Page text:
Sometimes, it feels like making it through the day is just about the best we can do. We may be met with hardships, illnesses, losses, wounds, or even just the bustle of everyday obligations that take up so much space, that we can't seem to contact that sense of happiness and contentment that we all ravenously seek. This survival lens can also be tinted by unrealistic expectations for how we think our lives should look. Everywhere on the internet, we find stellar examples of what a "good life" should look like. This can be a great source of inspiration, of course. However, when we find ourselves in times of challenge, these one-dimensional representations become the feeding grounds for suffering and discontentment. On the surface, it appears as though everyone else has it together, which may trigger feelings of desolation and shame.
As far away as relief may seem in these moments, it is possible for most of us to shift gears from survival to thriving mode. Barring major life crisis and acute mental illness, the average person does have the ability to transform their stress experience. As a yogi and health psychologist, I am confident in declaring that this shift begins with the breath. Recent studies find that basic human emotions (i.e., anger, fear, sadness, and happiness) are characterized by unique cardiorespiratory patterns . Happiness is commonly expressed as a stable increase in heart rate, paired with even breaths, while sadness is expressed as uneven breathing, and anger is expressed as a dramatic heart-rate increase. Most of the time, these cardiorespiratory changes happen without our conscious awareness or control. However, when we tune into the body in times of “survival,” we can override these communications taking place between the head, heart, and breath to say: “it’s all good.” In these moments, pausing to take slower, deeper, and more even breaths can bring us back to a state of emotional stability. When we consciously change our breathing patterns, we turn down the signals for arousal and our body sends feedback to the brain that promotes balance.
Think of your body as your friend. Often times, the negative effects of stress in the body are exacerbated by the thoughts that accompany it. Imagine you feel your heart rate increase at the thought of an upcoming job evaluation and immediately think “My heart is pounding like crazy. I can't do this, I’m so stressed out!” But, what would happen if you thought instead “My heart is fired up. I’m so pumped for this challenge, I’m ready to go!” When we are met with obstacles, we typically interpret them either as a threat or a challenge . Most of the time, we unconsciously interpret the cardiorespiratory changes that naturally occur in times of stress as a sign that we are in trouble. However, research finds that when people label their body’s response to stress as something that is functional in preparing them to better deal with the challenge ahead, they buffer themselves from the physiologically damaging effects of stress in the body .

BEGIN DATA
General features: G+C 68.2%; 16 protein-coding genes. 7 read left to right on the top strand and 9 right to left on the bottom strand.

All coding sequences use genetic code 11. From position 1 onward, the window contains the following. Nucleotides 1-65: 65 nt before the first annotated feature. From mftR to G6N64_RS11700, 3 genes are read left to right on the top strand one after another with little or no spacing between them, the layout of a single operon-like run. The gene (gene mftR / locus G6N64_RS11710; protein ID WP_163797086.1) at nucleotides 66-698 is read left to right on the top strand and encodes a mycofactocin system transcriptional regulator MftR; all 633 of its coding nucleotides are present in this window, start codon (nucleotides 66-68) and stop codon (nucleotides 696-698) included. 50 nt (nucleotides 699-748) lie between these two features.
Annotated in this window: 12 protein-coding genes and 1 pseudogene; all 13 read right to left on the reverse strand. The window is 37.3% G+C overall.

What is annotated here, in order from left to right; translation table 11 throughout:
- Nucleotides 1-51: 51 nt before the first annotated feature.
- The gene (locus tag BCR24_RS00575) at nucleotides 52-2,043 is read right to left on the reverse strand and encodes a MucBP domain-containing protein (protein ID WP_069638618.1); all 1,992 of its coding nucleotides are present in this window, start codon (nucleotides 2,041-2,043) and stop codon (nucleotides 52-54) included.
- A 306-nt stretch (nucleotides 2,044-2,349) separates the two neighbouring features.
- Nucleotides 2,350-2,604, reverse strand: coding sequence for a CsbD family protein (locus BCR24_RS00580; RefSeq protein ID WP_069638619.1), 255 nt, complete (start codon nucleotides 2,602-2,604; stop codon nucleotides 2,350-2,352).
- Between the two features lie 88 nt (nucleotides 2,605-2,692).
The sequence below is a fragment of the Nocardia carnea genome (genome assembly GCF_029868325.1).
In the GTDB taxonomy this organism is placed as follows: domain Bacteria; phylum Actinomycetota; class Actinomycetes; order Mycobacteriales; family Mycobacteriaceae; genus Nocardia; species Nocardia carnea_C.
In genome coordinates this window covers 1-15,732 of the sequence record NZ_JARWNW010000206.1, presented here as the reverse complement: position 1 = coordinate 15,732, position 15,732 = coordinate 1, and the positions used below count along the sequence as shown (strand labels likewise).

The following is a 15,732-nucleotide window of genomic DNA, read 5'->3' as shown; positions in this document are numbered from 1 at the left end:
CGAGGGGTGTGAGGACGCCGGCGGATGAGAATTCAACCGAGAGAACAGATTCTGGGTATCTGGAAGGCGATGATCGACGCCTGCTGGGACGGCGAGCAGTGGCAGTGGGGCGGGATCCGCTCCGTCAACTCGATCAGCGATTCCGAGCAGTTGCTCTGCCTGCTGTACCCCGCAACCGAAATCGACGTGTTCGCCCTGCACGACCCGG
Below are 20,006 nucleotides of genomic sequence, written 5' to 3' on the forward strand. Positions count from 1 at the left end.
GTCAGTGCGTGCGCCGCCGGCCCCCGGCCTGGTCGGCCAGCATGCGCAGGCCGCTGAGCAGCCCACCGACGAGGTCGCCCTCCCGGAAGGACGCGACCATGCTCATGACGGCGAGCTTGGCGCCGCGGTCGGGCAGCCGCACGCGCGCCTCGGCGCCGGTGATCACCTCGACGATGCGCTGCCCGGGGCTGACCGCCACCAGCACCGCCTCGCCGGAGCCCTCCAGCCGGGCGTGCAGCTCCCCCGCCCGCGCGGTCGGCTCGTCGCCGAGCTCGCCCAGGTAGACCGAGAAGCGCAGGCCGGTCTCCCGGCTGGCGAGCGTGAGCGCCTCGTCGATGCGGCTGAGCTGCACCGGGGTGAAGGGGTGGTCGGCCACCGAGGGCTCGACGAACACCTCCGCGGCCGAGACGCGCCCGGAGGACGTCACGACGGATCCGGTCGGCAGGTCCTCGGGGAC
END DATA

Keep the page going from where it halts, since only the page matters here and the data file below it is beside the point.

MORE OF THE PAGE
Finally, survival mode is often accompanied by a sense of hurriedness or rushing. But, in these frantic moments, it can be so powerful to just take 5 minutes to stop and do nothing, just soak in as much sensory information as you can. This is a basic mindfulness technique and it can be a real game changer! Set your timer for 5 minutes. Close your eyes and try to notice all of the immediate sounds, smells, and sensations that come into your awareness. Don't be worried if you find yourself thinking again, just acknowledge the thought and bring your attention back to your senses. I love practicing this with my clients for the first time, because I often find this remarkable reaction after just 5 minutes of doing nothing: sheer awe! “Oh my gosh! Did you hear the birds? They sounded so beautiful and surreal!” It’s amazing to see how much of your attention is typically consumed by your thoughts, especially in times of stress. By tuning in to your physical experience, you savor the richness of your environment; you unlock the sources of natural healing that are available to you in your own body and your relationship to the living world .
I'm glad to know we have all survived thus far. It's a big deal! But, I want to see what it looks like when we step beyond surviving, into thriving.
1. Rainville, P., Bechara, A., Naqvi, N., & Damasio, A. R. (2006). Basic emotions are associated with distinct patterns of cardiorespiratory activity. International Journal of Psychophysiology, 61, 5-18.
2. Tomaka, J., Blascovich, J., Kelsey, R. M., & Leitten, C. L. (1993). Subjective, physiological, and behavioral effects of threat and challenge appraisal. Journal of Personality and Social Psychology, 65, 248-260.
3. Jamieson, J. P., Nock, M. K., & Mendes, W. B. (2012). Mind over matter: reappraising arousal improves cardiovascular and cognitive responses to stress. Journal of Experimental Psychology: General, 141, 417-422.
4. Howell, A. J., Dopko, R. L., Passmore, H. A., & Buro, K. (2011). Nature connectedness: Associations with well-being and mindfulness. Personality and Individual Differences, 51, 166-171.